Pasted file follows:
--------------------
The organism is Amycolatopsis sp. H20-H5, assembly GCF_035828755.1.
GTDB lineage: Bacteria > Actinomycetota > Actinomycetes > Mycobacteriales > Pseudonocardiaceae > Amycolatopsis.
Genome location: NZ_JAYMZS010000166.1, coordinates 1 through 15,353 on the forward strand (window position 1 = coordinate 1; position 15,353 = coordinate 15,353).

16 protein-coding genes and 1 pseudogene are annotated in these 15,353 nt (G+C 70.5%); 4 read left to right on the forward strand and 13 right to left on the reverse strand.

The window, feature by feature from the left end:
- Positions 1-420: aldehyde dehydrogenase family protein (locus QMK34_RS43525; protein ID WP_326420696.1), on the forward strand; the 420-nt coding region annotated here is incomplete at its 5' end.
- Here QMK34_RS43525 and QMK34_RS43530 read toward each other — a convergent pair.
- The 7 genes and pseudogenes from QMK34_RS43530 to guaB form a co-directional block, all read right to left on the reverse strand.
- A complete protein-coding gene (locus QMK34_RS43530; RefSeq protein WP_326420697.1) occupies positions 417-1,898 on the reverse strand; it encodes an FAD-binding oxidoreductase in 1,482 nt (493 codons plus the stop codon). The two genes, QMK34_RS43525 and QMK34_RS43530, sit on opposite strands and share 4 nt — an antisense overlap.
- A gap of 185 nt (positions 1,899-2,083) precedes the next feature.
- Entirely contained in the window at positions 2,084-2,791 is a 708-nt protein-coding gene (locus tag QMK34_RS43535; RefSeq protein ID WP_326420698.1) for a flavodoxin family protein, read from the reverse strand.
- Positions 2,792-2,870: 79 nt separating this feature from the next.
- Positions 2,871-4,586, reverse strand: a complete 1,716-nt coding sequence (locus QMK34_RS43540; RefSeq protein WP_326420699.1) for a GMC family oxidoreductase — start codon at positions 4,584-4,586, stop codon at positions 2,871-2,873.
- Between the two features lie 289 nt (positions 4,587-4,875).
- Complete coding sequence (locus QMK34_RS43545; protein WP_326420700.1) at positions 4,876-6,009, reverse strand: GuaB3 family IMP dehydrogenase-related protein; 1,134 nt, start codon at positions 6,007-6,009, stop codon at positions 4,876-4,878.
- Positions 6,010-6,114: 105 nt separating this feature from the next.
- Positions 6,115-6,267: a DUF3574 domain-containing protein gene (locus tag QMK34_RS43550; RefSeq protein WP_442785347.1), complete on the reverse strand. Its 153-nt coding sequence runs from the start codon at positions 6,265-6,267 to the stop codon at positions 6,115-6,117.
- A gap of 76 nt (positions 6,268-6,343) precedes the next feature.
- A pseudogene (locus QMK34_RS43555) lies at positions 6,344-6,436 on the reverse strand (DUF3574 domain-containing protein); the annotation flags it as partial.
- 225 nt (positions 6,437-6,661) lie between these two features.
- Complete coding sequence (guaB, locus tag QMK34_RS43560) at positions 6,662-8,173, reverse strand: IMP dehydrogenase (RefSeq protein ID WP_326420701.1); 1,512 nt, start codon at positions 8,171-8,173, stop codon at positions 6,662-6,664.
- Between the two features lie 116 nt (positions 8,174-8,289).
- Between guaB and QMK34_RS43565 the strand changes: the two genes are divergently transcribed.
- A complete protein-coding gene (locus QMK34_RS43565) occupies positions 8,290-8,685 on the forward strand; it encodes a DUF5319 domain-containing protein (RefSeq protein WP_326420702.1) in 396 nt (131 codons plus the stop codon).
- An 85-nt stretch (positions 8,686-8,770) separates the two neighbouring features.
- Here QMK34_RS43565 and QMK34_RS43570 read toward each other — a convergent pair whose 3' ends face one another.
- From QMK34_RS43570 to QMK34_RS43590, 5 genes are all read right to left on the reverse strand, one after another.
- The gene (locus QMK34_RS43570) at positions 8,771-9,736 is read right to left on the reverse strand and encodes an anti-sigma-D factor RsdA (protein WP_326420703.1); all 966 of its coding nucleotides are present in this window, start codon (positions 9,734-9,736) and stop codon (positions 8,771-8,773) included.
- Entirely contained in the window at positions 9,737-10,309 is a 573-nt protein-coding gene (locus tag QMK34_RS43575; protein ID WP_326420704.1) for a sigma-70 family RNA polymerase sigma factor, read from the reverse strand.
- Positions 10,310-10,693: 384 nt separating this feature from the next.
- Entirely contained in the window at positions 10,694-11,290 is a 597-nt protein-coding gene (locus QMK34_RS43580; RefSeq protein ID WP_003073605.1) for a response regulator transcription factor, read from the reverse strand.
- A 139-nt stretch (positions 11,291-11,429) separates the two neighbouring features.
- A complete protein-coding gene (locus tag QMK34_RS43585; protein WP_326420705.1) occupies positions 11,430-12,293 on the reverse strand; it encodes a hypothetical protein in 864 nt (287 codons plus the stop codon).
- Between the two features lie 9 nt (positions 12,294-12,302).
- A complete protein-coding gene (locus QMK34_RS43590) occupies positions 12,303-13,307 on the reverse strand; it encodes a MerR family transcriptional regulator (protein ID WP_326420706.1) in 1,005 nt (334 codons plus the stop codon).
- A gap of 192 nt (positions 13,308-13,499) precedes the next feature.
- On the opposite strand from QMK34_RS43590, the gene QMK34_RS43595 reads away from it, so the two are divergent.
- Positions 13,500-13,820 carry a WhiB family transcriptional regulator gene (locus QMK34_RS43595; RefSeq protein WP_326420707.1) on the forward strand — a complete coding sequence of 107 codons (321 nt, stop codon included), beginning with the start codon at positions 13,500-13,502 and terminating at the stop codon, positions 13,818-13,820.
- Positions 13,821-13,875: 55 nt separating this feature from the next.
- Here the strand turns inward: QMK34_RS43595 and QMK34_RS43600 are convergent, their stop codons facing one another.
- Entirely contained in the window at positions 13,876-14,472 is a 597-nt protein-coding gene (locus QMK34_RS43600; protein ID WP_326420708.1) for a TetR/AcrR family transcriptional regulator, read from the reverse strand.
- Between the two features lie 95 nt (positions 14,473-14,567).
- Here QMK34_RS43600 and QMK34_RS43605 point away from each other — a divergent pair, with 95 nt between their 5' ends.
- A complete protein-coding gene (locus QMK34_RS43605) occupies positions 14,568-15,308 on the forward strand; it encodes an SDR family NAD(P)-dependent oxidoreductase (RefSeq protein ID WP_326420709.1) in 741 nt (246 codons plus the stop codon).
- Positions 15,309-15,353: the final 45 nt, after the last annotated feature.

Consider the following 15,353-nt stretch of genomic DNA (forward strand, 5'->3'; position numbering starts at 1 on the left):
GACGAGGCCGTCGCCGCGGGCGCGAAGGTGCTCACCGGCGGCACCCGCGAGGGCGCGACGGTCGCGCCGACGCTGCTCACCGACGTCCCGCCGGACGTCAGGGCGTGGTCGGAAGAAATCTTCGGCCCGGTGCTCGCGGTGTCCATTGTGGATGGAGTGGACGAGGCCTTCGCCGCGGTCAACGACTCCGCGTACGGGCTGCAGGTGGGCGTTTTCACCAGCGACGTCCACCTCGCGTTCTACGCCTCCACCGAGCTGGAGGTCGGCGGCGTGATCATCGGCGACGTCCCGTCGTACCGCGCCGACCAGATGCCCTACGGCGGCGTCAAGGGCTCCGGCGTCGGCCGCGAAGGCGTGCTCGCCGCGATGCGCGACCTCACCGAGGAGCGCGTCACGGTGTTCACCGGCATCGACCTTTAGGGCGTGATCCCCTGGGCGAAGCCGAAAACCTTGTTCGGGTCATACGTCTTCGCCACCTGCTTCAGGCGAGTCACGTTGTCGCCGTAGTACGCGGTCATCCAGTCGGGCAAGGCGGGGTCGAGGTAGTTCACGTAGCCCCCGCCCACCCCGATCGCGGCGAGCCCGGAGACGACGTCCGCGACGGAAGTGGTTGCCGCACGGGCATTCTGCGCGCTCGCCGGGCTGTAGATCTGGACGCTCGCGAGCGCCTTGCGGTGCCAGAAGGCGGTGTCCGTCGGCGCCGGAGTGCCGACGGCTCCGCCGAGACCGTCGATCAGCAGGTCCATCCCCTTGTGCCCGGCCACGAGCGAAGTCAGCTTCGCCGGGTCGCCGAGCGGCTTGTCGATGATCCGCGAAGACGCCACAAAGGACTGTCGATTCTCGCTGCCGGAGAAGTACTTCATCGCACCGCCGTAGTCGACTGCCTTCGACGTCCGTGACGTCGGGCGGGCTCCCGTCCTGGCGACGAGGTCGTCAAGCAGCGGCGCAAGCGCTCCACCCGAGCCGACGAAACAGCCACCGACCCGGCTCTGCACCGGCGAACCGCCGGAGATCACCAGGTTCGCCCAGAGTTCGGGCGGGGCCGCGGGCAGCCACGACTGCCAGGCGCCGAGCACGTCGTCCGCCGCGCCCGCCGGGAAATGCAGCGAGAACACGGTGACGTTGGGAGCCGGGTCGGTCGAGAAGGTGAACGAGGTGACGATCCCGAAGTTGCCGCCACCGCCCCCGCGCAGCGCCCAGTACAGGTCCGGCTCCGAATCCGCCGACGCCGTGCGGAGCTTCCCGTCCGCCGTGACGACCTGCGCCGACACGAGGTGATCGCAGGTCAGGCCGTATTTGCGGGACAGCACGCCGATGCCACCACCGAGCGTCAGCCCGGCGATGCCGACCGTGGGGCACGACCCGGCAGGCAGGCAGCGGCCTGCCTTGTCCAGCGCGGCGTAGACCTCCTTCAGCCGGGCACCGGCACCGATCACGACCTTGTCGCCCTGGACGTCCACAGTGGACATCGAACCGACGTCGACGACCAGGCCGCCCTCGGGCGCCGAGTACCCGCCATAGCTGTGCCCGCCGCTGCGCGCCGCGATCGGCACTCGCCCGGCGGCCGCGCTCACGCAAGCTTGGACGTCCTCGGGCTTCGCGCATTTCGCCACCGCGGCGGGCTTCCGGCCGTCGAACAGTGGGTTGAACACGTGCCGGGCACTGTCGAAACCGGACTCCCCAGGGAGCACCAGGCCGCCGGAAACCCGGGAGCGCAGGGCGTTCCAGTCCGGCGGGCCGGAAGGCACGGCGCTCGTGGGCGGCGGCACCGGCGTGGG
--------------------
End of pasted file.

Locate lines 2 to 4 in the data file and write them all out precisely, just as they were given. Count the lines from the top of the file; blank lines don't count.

GTDB lineage: Bacteria > Actinomycetota > Actinomycetes > Mycobacteriales > Pseudonocardiaceae > Amycolatopsis.
Genome location: NZ_JAYMZS010000166.1, coordinates 1 through 15,353 on the forward strand (window position 1 = coordinate 1; position 15,353 = coordinate 15,353).

16 protein-coding genes and 1 pseudogene are annotated in these 15,353 nt (G+C 70.5%); 4 read left to right on the forward strand and 13 right to left on the reverse strand.